installing electrical outlet...

Discussion in 'Home Theater Projects' started by DustinT, Apr 27, 2005.

  1. DustinT

    DustinT Agent

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    I was going to do this myself. I have helped my father in law do it before and i know it's fairly simple, but wanted to see if anyone can point me towards any DIY sites that go over this in detail? I over research everything before i do anything.

    Since my entire HT is going to be on this outlet, I'm giving it' it's own dedicated breaker, and dressing up the wall plate a little (i'll have all equipment hopefully on a wall mounted rack in a closet on the other side of the wall the PLasma will be hanging on). I think I would need 5 outlets.

    (Plasma,DVD Player,Audio Receiver, Dish Receiver, Xbox)

    What do you all think about me just installing 6? would i be better off only installing two and getting a nice surge protector, or is the breaker enough protection?

    thanks all,
     
  2. Brian Corr

    Brian Corr Supporting Actor

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    The breaker doesn't really offer any protection against surges by itself.
    You can get a surge protector installed at the main panel that would protect the entire house, or you can put a surge strip of some sort at the equipment location. If you do that, then you don't really need to install all the extra outlets.
     
  3. MarkN

    MarkN Stunt Coordinator

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    The breaker offers no protection to your equipment (really). Get something like a UPS battery backup/surge protector. That will give you enough time to properly shut down your equipment and often times they will actually clean up and "dirty" power. [​IMG]
     
  4. DustinT

    DustinT Agent

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    good to know. i have sources for decent UPS through my company so I may go that route. it will be easy to find a home for anyways if i do end up using the wall mounted rack.
    thanks guys,
     
  5. MarkN

    MarkN Stunt Coordinator

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    Also, many of the UPS battery backup companies cover equipment if damaged due to a surge. Depending on the unit/company, up to $20k [​IMG]
     
  6. John Wes

    John Wes Stunt Coordinator

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    Your going to have a lot of things on that circuit, and although you can probably get by with a 15 amp circuit, I'd put in a 20 amp.

    I'm only adding this because most house circuits are 15 amp.

    If you add a really big amp later, you'll be glad you did.
     
  7. BlakeN

    BlakeN Stunt Coordinator

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    If you do a 20 amp circuit make sure to get 20 amp outlets. They will have a notch in one of the recepticals . Picture

    Also make sure to get 12/2 romex not 14/2.
     
  8. Seth_L

    Seth_L Screenwriter

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    They really end up paying out the amount of your deductible on your homeowner's insurance, and that's only if you can actually prove their product is at fault. If you have any unprotected paths into your system, like a phone line, or a cable line they're not going to pay up. Also, if you have multiple brands of surge protectors, they will all point the finger at each other and you'll get nothing.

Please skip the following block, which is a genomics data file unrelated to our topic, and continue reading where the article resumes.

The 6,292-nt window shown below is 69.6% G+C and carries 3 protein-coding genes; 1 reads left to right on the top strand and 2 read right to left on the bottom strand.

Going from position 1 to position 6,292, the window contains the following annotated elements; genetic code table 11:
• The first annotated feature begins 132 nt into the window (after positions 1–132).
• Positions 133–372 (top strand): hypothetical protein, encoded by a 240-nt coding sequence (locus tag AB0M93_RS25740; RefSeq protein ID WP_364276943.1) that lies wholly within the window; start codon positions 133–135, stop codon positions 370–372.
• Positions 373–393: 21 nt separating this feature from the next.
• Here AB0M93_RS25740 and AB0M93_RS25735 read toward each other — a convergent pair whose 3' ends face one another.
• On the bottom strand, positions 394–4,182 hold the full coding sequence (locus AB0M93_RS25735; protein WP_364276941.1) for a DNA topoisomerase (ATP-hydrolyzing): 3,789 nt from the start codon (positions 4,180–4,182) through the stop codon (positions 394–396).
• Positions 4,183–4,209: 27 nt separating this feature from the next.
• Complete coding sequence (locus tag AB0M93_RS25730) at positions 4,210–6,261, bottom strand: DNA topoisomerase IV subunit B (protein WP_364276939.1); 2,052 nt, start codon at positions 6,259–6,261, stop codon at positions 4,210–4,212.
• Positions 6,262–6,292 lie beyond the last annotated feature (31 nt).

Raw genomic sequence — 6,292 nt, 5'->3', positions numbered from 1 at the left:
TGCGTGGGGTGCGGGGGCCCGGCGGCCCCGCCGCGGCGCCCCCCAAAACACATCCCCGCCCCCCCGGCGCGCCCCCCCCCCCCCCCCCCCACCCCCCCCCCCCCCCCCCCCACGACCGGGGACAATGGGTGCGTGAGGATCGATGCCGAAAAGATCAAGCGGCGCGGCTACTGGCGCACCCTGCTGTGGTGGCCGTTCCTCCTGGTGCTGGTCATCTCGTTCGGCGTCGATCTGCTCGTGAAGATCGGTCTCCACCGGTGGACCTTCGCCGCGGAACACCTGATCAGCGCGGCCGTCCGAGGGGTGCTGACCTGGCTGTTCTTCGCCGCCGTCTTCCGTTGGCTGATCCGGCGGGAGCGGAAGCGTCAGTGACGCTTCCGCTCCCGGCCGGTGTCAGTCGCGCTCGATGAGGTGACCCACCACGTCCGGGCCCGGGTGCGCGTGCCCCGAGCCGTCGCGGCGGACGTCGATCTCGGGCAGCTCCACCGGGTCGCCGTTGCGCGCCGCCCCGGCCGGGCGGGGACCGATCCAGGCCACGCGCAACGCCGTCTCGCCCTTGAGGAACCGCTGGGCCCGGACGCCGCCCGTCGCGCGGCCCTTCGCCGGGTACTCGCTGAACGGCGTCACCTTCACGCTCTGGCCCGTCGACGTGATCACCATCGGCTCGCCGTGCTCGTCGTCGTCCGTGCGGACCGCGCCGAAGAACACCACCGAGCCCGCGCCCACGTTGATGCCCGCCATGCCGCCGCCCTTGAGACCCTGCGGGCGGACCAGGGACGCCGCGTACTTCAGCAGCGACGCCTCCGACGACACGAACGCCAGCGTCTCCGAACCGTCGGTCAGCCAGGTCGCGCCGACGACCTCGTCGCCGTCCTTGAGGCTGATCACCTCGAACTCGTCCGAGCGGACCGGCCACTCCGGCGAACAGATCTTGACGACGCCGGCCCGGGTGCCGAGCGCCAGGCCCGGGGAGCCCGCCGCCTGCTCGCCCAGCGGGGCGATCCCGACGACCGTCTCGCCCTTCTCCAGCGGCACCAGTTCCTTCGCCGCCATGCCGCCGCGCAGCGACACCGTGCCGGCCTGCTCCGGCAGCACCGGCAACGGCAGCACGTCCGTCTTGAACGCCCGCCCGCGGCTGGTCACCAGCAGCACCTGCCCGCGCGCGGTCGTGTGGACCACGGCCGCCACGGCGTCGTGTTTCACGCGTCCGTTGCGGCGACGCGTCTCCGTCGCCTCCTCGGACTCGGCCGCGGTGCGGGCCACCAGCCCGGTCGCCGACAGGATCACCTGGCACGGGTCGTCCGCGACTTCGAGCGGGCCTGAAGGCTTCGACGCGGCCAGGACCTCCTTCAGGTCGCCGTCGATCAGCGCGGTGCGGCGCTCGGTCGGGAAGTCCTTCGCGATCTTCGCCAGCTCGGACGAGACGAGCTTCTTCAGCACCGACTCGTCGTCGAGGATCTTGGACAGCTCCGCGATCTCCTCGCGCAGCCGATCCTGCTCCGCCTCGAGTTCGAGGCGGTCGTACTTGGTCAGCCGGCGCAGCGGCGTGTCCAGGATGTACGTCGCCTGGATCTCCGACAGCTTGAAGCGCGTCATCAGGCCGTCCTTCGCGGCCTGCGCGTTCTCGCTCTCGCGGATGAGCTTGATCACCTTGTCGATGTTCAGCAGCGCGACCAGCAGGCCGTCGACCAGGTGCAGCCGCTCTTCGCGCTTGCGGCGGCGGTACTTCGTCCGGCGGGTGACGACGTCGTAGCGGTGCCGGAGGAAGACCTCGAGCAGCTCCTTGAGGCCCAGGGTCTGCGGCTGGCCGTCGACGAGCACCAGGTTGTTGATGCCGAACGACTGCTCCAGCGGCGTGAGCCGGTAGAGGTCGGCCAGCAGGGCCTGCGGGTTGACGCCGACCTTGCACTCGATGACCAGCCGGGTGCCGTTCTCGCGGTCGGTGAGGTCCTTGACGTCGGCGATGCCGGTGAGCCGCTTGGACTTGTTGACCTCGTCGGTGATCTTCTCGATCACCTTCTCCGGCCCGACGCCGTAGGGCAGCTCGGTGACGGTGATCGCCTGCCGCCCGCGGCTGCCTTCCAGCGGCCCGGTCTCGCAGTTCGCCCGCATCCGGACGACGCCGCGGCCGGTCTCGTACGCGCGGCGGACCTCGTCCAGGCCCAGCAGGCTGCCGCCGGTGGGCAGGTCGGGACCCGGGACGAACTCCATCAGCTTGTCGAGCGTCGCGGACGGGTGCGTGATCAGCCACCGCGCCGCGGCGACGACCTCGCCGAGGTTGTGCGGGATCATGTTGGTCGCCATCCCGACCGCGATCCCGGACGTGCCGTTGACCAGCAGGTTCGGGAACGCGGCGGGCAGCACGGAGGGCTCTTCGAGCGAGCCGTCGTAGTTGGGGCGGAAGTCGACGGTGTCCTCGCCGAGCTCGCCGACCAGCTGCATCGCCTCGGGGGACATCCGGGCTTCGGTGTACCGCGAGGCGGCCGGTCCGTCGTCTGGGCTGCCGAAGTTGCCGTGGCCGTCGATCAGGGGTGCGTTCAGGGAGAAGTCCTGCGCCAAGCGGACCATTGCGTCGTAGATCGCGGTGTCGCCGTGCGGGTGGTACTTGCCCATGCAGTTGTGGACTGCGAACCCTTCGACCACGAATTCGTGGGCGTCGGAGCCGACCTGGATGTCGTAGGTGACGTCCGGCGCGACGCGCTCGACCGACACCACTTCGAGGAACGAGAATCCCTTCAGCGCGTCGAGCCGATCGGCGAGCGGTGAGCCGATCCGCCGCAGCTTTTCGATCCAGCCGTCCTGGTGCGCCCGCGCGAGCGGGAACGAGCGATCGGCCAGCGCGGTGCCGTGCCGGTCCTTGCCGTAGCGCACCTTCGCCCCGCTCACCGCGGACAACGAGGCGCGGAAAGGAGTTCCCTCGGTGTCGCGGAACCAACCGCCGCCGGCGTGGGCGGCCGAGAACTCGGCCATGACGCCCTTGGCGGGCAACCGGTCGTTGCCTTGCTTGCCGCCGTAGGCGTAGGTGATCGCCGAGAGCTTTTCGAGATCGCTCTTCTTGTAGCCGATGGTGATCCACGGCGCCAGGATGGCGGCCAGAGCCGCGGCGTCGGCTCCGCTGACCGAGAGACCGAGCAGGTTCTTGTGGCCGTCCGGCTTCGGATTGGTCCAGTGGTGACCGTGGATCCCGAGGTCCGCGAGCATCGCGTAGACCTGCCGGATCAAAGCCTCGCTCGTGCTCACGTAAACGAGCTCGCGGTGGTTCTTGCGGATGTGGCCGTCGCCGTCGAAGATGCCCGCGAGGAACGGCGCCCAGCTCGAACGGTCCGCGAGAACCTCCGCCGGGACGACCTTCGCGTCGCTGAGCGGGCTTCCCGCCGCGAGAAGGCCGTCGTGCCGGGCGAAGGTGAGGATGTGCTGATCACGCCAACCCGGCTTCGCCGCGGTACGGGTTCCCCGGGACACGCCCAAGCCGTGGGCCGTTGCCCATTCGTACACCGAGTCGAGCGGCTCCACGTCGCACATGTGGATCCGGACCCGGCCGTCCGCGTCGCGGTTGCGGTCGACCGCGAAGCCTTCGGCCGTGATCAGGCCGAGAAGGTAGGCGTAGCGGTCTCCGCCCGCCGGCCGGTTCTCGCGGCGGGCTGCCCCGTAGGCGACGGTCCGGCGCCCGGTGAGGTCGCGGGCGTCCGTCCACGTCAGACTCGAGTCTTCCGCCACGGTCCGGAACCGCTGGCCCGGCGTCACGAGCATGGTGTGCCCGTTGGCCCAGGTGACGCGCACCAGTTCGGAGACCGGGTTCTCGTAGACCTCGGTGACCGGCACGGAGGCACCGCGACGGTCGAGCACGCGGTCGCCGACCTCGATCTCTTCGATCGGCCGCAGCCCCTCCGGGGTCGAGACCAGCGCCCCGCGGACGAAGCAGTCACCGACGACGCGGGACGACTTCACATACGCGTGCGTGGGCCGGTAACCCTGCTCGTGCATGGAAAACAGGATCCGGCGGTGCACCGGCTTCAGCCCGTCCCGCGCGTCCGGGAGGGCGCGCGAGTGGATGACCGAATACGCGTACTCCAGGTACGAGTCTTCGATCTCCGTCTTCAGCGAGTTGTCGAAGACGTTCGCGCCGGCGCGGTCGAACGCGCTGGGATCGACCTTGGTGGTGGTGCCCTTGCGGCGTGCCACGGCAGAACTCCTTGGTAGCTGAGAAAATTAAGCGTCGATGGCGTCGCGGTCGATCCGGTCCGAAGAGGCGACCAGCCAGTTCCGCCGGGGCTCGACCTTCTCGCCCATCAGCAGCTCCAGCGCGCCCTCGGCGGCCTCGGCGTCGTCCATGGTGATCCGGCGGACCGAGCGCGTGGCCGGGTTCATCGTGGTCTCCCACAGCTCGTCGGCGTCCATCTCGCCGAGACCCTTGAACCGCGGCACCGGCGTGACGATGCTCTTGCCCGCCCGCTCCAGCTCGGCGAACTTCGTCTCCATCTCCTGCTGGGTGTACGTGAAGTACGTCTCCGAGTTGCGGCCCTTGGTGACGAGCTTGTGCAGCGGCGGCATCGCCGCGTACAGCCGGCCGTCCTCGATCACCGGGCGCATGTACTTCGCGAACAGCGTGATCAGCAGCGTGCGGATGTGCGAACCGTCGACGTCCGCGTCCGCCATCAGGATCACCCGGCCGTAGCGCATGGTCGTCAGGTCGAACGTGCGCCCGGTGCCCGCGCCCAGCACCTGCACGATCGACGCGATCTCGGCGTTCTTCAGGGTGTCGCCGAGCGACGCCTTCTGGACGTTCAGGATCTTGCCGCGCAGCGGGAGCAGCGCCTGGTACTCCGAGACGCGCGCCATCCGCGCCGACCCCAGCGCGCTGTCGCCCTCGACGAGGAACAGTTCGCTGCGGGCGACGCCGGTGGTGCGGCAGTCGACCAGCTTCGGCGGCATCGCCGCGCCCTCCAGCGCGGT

9. Dan Wesnor

    Dan Wesnor Second Unit

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    Many UPS actually put out a stepped sinewave, which is noisier than what you're getting out of the outlet now. Make sure you know what the output waveform looks like before you put in the UPS.
     
  10. Bryan Michael

    Bryan Michael Supporting Actor

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    real easy black is hot dont tuch white is nutral and copper is ground. at the pannel you atach the white and ground to the strip and the black to the breaker. if running a 20 amp breaker with is recomended use 12/2 and rember unless you want to have some not so fun dont tuch the black when live.
     
  11. Julian Reville

    Julian Reville Screenwriter

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    What Bryan Micheal said. [​IMG]

    I am in the process of redoing my HT: went from RPTV to FP, so EVERYTHING had to be moved. Two full racks of gear were moved from the front of the room to the side, which meant they could not be plugged into my old dedicated circuit.

    Yesterday I re-wired 2 old outlets to accomodate my gear: this is a VERY old house, so it needed it anyway. The old wire was 2 conductor, I've been trying to change it out a little at a time. I used 12/2 grounded Romex and new Levitron Pro outlets. Fishing the wires through the old holes and boxes can be tricky.

    The worst part is the crawling under the house. Very dirty under there.
     
  12. Wayne A. Pflughaupt

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    That’s not necessary unless there is only one outlet in the circuit. It’s pretty common to use multiple 15 amp outlets with a 20 amp circuit.

    Regards,
    Wayne A. Pflughaupt
     
  13. PaulT

    PaulT Supporting Actor

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    Wayne is correct, in the US under the NEC, the minimum size conductor for a 20A circuit is 12 AWG [240.4(D)] and Table 210.21(B)(3) permits a 15A duplex receptacle on a 20A circuit.

    This is also allowable in Canada under the National Code here.
     

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